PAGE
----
Within hours, the story was blown apart. Free To Feed has since said it will close the Facebook group. The woman who made the initial allegation has yet to respond to Primark’s statement or any requests for comment from the media. Damning indeed.

Social media is a valuable tool in getting your message across and communicating with customers and clients, but as this story has demonstrated, it can also be extremely damaging if something takes hold. We have used Primark’s experience and response to develop three basic principles of how to handle a viral nightmare:

1: Respond to initial allegations quickly and calmly, without admitting anything. ‘We are investigating as a matter of urgency’ is usually a safe line’.
2: Establish the facts before issuing a statement and don’t feel pressured to do so until you’re ready, even if the internet is screaming at you.
3: Offer an olive branch to the person or person(s) making the allegation. Even if you want to beat them with said branch, it shows you’ve nothing to hide and are very professional.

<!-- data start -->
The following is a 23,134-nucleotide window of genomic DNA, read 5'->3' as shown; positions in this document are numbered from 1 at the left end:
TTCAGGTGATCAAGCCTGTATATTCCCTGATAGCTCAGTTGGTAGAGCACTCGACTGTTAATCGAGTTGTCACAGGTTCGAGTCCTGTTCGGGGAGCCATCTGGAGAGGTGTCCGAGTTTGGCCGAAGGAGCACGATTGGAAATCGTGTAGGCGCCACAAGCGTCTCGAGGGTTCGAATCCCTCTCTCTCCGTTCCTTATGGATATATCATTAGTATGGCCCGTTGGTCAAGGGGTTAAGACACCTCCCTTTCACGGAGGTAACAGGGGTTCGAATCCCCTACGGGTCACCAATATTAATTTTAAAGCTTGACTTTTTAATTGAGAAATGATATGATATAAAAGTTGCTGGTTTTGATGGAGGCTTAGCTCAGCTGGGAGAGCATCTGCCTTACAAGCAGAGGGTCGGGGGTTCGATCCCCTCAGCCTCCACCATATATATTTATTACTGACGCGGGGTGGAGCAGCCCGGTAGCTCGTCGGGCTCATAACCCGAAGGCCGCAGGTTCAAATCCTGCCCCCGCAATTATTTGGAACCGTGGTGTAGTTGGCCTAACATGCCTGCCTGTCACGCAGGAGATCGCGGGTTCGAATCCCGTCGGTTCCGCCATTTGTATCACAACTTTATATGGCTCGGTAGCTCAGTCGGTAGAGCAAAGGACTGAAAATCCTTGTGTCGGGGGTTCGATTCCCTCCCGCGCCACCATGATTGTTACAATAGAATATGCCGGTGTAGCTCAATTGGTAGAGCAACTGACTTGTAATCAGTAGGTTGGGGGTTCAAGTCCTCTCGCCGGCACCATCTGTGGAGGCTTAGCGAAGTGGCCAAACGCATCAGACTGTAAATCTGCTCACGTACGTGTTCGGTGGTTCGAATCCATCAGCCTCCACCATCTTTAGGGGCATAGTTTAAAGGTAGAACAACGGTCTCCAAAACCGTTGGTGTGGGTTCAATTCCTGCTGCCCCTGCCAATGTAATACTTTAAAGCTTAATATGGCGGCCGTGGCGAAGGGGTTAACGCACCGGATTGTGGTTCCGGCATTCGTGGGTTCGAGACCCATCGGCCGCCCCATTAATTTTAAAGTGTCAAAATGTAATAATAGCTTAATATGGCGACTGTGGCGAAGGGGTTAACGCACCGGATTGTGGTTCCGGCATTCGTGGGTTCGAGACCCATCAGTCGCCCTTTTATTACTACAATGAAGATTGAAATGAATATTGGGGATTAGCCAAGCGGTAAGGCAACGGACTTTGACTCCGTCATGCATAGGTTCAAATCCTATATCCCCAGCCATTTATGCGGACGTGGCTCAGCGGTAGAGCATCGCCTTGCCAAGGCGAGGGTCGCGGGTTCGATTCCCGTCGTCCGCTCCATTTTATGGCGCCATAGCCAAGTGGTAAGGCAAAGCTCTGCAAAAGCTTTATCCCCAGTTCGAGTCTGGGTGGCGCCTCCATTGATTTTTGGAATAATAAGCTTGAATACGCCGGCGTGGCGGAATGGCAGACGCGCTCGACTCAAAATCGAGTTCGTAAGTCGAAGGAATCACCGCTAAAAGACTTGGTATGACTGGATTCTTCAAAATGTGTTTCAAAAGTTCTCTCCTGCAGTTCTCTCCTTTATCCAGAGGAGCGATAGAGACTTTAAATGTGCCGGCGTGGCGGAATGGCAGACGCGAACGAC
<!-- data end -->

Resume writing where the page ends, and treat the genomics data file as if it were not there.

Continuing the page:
Good luck out there, the internet can be a scary place….

Why your brand can be worth a fortune.

July 13th, 2015 | Posted by Melissa in Blog - (Comments Off)
Melissa Davis

Business bible Forbes recently released its eponymous list of the world’s most valuable brands, and while the big names on there are in a branding superleague all of their own, can smaller businesses learn anything from the sharp practices of these industry goliaths?

Sitting comfortably in first place is, and try and disguise your shock here, technology firm Apple, proof that naming your company after a fruit that has absolutely nothing to do with any of its products is not a ridiculous idea.

So first off: Make sure your company name stands out from the rest.